Looming ecological disasters - Scrap dealers dump waste into Odaw River


Looming ecological disasters - Scrap dealers dump waste into Odaw River

Disaster looms large on the horizon as flood-prone areas in Accra risk being inundated by runoff from the breaking of the Odaw River caused by tonnes of plastic waste following imminent rains and thunderstorm from now till July, this year. 

The indiscriminate dumping of plastics into the Odaw channel by communities that straddle the drain has been exacerbated by the activities of scrap metal dealers who dump volumes of electronic waste (e-waste) into it.

The Coordinator of the Greater Accra Resilient and Integrated Development (GARID) project, Dr Kwadwo Ohene Sarfoh, described the inundation of the Odaw channel by plastic waste and the effects of invasive sea waves that contributed to the siltation of the Korle Lagoon outlet into the sea as twin culprits of the looming disaster.

“If you go to the Agbogbloshie area where the Odaw drain enters the Korle Lagoon and into the sea, we have observed that the outlet which has three culverts is heavily choked with silt and solid waste.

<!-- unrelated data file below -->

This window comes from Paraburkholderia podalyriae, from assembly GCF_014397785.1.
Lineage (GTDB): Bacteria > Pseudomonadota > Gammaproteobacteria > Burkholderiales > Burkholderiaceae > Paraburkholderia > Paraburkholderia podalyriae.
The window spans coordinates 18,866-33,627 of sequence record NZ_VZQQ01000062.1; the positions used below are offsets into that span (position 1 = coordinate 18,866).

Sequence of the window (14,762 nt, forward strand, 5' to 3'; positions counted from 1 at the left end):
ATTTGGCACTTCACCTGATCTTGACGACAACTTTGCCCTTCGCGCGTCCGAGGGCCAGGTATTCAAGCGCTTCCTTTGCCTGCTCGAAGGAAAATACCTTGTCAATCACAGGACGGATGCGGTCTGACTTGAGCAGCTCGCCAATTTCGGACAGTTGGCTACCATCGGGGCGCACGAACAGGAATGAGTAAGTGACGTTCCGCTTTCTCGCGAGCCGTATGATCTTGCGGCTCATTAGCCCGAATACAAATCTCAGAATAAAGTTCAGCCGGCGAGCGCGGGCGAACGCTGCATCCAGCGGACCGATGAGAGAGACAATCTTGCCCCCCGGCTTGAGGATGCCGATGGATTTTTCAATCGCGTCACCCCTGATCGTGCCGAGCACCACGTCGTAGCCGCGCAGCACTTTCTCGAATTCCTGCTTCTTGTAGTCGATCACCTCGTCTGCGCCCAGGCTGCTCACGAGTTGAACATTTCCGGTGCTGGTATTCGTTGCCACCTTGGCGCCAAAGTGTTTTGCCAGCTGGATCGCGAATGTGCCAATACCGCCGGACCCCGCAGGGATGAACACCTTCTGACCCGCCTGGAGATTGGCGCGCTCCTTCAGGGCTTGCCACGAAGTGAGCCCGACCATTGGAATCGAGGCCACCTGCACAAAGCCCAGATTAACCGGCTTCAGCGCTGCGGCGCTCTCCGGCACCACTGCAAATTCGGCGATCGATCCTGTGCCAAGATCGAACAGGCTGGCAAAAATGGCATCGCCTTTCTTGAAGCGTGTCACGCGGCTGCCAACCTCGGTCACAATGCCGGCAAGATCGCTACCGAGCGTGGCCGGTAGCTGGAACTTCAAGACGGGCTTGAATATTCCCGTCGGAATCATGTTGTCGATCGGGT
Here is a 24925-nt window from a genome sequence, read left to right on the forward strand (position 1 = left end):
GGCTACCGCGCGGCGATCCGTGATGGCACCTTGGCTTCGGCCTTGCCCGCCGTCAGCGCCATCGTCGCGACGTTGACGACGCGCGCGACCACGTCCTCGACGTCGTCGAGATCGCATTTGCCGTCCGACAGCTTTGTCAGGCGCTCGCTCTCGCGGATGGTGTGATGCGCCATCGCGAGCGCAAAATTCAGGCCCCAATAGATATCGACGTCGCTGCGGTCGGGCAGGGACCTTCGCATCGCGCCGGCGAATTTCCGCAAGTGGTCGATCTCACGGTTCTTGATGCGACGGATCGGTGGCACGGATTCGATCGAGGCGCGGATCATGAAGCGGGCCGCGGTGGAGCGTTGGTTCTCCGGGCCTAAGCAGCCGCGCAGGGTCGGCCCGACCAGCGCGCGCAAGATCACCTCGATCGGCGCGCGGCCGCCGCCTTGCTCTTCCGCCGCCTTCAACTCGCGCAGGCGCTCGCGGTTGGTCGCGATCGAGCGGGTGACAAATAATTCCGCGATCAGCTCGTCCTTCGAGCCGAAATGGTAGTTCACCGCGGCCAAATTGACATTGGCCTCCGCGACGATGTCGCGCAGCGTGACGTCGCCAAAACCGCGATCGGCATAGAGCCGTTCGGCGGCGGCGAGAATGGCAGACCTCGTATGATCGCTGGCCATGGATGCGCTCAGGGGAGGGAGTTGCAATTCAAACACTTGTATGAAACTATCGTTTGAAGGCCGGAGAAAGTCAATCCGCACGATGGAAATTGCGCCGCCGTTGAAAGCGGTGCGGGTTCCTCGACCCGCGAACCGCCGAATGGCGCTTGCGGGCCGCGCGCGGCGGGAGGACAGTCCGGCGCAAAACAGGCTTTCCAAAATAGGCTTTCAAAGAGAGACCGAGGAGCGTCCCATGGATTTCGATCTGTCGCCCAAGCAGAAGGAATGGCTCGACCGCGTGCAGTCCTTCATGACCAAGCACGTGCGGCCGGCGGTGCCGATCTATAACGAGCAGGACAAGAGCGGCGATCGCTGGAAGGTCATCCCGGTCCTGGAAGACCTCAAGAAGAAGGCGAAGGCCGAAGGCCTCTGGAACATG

“One of the culverts is fully choked; the second one is 75 per cent choked; and the last one is quite free and functioning. This situation hampers the free flow of water from upstream of the Odaw drain into the sea,” he stated.

The housing and urban development expert said although the GARID project was partly targeted at dredging the Korle Lagoon up to where the culverts were located, the siltation of the Korle Lagoon had made that intervention less impactful.

Scrap dealers

In the absence of a formalised e-waste collection and management system, the dealers in scrap metals along the Odaw drain in the Agbogbloshie area have resorted to dumping obsolete fridges, television sets and computers in the drain.

At the same time, the Korle Lagoon that serves as the principal outlet through which all major drainage channels in the city empty their wastes into the sea is pregnant with waste and sediments deposited by the reverse flow of the sea waves.

Several visits to the Agbogbloshie area by the Daily Graphic revealed that the scrap metal dealers along the Odaw River had regrouped three years after they were removed from their location at the infamous scrapyard at Agbogbloshie.

The removal of the dealers, who burned electronic waste arbitrarily, with health and environmental consequences, was expected to end the nuisance. However, it appears the return of the scrap metal dealers is leading to a worse polluted environment, especially the Odaw River, than it was three years ago, the Daily Graphic observed.